Food Terrorism

December 4, 2001

December 4, 2001

Yes, we have the terrorists on the defensive. The Taliban surrounded.

Anthrax on the decline. But how safe are we?

Out here, the Congress -- and across the country private companies and private institutions -- are looking for ways to improve security. On the food front, we are vulnerable. I don't even like to talk about it for fear of giving some nutcase an idea.

I think the biggest risk is to the ag economy -- even more so than to individuals. Let's look at Britain. The recent foot and mouth disease outbreak cost more than 13 billion dollars in lost animal income and exports. Foot and mouth disease does not pose a health threat to people but it can be disastrous to an industry. Another example that poses no human health threat is Avian influenza. When I was Secretary ofAgriculture, I ordered the destruction of millions of chickens in Pennsylvania to stamp out that disease. The industry cost was estimated at half a billion dollars.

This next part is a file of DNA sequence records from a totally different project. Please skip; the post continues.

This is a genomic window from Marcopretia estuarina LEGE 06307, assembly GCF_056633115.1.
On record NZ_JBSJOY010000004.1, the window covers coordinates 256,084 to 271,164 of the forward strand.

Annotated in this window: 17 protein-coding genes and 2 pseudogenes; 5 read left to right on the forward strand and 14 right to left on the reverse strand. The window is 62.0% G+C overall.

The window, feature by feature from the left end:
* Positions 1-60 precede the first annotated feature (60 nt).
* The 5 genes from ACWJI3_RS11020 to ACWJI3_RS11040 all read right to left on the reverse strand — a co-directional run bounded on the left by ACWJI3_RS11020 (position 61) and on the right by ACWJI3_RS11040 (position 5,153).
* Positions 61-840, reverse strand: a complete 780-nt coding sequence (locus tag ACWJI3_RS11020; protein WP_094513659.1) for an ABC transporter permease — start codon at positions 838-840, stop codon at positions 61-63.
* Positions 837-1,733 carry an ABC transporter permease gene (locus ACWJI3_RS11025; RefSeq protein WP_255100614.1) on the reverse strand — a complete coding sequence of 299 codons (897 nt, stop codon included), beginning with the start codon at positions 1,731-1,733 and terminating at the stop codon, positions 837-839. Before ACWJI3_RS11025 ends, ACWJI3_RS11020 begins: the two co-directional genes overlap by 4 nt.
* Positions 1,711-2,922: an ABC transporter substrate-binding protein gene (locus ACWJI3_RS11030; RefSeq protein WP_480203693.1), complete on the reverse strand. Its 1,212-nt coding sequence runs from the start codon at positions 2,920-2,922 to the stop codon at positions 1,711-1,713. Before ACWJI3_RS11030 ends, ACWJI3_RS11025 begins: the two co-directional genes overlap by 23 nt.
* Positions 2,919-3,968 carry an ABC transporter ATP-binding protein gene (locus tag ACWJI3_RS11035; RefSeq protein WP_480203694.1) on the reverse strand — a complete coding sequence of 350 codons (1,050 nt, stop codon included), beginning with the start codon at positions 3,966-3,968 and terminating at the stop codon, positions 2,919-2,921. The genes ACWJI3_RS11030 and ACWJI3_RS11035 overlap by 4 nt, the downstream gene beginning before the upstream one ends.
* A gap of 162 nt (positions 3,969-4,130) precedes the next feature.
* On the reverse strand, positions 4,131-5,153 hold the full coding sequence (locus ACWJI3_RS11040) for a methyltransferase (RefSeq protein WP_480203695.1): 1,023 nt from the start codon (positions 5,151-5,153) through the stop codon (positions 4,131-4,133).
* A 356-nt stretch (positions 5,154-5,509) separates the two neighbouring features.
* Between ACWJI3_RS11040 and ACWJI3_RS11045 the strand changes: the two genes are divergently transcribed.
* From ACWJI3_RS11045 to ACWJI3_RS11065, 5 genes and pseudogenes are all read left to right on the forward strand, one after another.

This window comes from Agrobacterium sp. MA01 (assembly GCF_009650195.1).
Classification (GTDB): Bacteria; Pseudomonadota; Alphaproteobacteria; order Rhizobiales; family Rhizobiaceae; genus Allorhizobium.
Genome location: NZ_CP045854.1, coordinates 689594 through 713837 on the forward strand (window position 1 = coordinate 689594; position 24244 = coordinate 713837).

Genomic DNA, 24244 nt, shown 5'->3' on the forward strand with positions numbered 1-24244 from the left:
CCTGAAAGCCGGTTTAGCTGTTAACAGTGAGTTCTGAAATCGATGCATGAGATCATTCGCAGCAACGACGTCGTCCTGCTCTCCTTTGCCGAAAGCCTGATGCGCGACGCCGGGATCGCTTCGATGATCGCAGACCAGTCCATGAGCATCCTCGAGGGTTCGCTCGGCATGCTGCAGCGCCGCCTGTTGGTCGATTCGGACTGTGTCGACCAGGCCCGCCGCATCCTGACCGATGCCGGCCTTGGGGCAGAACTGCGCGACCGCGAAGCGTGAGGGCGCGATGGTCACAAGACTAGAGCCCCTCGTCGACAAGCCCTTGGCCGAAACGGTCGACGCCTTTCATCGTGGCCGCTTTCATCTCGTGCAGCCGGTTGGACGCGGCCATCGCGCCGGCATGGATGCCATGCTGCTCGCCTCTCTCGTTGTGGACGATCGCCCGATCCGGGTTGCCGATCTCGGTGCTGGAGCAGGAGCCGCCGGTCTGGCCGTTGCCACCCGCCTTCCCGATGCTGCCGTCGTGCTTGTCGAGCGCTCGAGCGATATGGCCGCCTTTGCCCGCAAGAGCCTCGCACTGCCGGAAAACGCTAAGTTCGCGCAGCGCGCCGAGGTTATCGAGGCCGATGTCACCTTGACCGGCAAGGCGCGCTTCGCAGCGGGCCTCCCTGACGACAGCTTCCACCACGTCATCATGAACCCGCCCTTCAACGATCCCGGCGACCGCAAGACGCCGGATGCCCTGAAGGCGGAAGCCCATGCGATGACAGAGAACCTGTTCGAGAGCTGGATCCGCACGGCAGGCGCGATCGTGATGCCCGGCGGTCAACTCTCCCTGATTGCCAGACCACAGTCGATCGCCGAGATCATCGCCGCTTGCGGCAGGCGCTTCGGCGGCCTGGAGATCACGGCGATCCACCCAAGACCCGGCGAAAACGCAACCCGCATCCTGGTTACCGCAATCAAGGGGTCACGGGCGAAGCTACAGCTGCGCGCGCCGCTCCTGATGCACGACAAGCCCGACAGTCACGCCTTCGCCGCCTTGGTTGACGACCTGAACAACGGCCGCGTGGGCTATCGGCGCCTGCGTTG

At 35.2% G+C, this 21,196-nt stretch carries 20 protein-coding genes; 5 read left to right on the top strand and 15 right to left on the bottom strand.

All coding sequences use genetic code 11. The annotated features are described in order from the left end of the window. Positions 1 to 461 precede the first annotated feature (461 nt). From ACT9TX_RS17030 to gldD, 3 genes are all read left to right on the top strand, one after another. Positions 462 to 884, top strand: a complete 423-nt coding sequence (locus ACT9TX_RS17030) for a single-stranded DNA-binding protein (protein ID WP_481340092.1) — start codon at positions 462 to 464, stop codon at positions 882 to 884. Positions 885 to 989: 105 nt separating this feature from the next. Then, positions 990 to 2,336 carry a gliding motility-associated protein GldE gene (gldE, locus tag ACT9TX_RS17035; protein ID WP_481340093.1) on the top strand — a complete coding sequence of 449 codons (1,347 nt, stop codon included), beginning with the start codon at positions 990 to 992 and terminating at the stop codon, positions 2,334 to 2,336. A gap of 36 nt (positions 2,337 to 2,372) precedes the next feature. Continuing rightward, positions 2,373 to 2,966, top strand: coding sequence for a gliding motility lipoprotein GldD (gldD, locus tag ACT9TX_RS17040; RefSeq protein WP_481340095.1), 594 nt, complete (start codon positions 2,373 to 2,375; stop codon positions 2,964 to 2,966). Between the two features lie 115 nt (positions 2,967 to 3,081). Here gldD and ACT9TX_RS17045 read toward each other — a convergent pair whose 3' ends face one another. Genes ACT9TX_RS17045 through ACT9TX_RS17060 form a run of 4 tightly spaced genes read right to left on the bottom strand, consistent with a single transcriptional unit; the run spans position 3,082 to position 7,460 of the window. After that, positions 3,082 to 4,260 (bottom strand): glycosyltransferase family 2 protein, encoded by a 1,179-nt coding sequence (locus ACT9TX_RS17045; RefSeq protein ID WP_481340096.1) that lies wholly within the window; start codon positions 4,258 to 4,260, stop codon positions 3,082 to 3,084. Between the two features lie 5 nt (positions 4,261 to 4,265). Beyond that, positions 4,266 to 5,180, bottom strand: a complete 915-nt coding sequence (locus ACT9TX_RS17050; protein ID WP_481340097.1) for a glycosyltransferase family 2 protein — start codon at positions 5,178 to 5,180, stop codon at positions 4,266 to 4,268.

I might add that the introduction of mad cow disease is not out ofthe question. Japan never had mad cow and now they have two cases of it. Beef consumption has collapsed in Japan. A little appreciated fact is that mad cow really isn't that great a risk to humans. About 100 people have died in the whole world. We kill 40,000 per year in automobile accidents. Yet who's afraid to drive?

I do have confidence in our agricultural inspectors. They have always done a good job of protecting us. Even better now with 40% more inspectors. We need to be vigilant on our farms. Ready to report any suspicious diseases. We've beefed up security at our food processing plants but no security system is perfect

Look at the bright side. There are a lot of ways to raise sensational havoc with our economy and our people. We live with risk every day, every minute. We have experienced horrendous attacks at the World Trade Center and the Pentagon. And still we stand tall and confident. We are up to the challenge.